137919 Views 105 Replies Latest reply: Jan 17, 2014 10:06 AM by Pieter_from_Ehv
Currently Being ModeratedOct 23, 2010 8:21 PM (in response to AppleMan1958)Thinking about the analogy a little bit further (sorry it takes a bit of time for my brain to get out of neutral)if my word processor does have the capability to edit in shorthand rather than english (and all other word processors on the market could perform this function) than I would want my word processor to do so if it saves me time and hassles.
It is true that editing in AVCHD can be demanding on your computer, but other video programs have been able to make this work on the PC side. I have no issues with native AVCHD editing on my aging Intel Core Duo 3 Ghz using the following programs: Windows Live Movie Maker, Pinnacle Studio, Premiere Elements 9 and PowerDirector 8. That said, I would much rather use iMovie if it allowed native AVCHD editing.
I understand that it is easier for Apple to just convert everything to AIC, but I would rather them invest time in perfecting AVCHD native editing rather than bells and whistles such movie trailers - but that is just my opinion.MacBook, Mac OS X (10.6.1)
Currently Being ModeratedOct 23, 2010 9:17 PM (in response to shadow)AVCHD uses group of pictures compression. In layman's terms, it makes one full frame about every 24 to 30 frames, or about once a second. The full frame contains all 1920x1080 pixels, if you are shooting 1080P, which is the simplest case. (It is not quite that simple - it contains red green and blue color info for each pixel) - but I am simplifying things to try to explain - (but not as simple as the word processing analogy!)
But there are about 30 frames in every second. So what do the other frames contain? They contain information of several types: what has changed since the last frame, the direction of motion, what is moving and what is staying still, that kind of thing. This enables a high degree of compression - as much as 10 to 1. It cannot be 30 to one, because these partial frames take up some space, just not as much space as a full frame. Your camcorder has a single purpose chip that makes this very fast. So AVCHD essentially trades off file size for processing capacity.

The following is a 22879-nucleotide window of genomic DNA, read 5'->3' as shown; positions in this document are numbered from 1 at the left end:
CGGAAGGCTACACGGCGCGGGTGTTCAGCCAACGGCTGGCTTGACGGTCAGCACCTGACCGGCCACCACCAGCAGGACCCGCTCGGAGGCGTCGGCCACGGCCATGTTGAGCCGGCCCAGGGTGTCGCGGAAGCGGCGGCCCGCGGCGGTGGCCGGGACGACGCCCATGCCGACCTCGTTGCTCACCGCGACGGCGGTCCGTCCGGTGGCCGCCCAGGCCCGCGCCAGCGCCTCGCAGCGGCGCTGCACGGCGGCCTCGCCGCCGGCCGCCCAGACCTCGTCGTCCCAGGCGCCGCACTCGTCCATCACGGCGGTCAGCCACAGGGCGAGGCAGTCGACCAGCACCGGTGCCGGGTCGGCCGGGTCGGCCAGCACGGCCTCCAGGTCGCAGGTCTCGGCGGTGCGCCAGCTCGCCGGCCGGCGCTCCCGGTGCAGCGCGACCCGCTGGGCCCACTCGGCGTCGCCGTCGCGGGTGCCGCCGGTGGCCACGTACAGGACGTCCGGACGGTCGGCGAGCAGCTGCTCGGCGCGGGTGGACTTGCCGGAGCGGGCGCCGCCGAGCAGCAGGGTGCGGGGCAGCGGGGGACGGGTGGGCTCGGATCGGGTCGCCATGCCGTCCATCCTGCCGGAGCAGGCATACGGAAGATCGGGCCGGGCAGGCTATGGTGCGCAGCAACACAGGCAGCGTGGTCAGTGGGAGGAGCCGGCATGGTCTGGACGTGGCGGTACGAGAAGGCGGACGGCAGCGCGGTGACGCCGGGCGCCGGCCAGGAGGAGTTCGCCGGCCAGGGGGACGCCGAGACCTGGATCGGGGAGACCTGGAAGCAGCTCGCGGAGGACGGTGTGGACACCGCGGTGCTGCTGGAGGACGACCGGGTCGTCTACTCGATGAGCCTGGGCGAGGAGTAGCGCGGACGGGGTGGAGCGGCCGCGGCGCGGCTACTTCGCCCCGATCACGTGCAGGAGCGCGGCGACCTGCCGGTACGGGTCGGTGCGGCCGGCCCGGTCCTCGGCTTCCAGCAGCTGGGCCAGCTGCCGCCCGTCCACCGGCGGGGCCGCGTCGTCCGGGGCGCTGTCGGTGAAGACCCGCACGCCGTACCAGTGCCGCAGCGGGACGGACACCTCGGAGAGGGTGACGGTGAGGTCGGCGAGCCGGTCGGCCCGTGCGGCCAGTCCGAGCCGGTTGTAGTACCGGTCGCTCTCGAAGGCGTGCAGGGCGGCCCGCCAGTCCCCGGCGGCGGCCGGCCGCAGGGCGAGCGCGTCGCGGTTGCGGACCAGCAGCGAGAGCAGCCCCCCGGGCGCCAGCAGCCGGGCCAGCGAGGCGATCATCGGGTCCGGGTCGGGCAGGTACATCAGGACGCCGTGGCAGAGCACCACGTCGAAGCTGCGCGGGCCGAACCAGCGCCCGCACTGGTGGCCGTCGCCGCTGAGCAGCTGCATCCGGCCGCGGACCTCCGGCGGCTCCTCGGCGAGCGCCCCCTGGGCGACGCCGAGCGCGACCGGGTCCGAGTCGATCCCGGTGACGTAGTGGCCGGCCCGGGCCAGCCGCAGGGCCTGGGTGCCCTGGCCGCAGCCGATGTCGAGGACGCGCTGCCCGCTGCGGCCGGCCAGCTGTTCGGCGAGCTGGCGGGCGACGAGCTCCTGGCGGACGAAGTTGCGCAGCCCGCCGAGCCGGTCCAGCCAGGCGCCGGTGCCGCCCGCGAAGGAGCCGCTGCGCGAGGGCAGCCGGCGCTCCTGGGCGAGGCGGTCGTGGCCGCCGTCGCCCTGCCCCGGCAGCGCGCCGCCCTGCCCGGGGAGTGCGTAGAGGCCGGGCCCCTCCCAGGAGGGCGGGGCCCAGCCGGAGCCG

Then consider the architecture of iMovie 11.
In the old days, say iMovie 5 or 6, editing was very slow, because every time you you added an effect, a transition, music, etc, you had to wait for iMovie to render that specific clip.
iMovie 8,9, and 11 has a very different architecture, which lends itself to the demands of high definition footage stored on hard drive (rather than tape). It also lends itself to editing very rapidly, with no waiting for rendering. (until the end). It does this by storing all video in Events, which can by accessed by multiple projects. (In iMovie 6, if you wanted to use footage in 3 projects, you had to store it in all three projects, thus tripling the storage space needed.)
So what does a Project do? In iMovie 8,9, and 11, a Project is a hexadecimal text file which contains the paths (and in and out points) to clips which are stored in Events. This text file also contains information about the type and content of titles, the location of photos and music used, the location and length of transition, information on color correction, information on stabilization, fast or slow motion, and several other things. Editing is very fast because there is no rendering involved as you add an effect or transition or music or title. You can see it immediately.
However, when you finish your project, you must render your project using the SHARE menu. The rendering takes place in a single pass. It goes through the text file and resolves all these paths, titles, music references, transitions, color corrections, etc. and creates a finished movie. So there is a need for a very fast processor managing a large number of threads that all have to come together, and a lot of memory.
This assumes that all the frames in the Event are full frames. If you have to do all the above in one pass AND resolve all the partial frames on the fly, you create a huge load on the processor and require even more memory.
For example, the processor is saying, i need frames 12537 through 14634 at path Movies/iMovie Events/Event A/clip1234.mov and start fading in music and a title starting 10 frames later. If you are editing AVCHD, the processor must say I need you to change 12537 through 14634 into full frames and then resolve all the iMovie edits.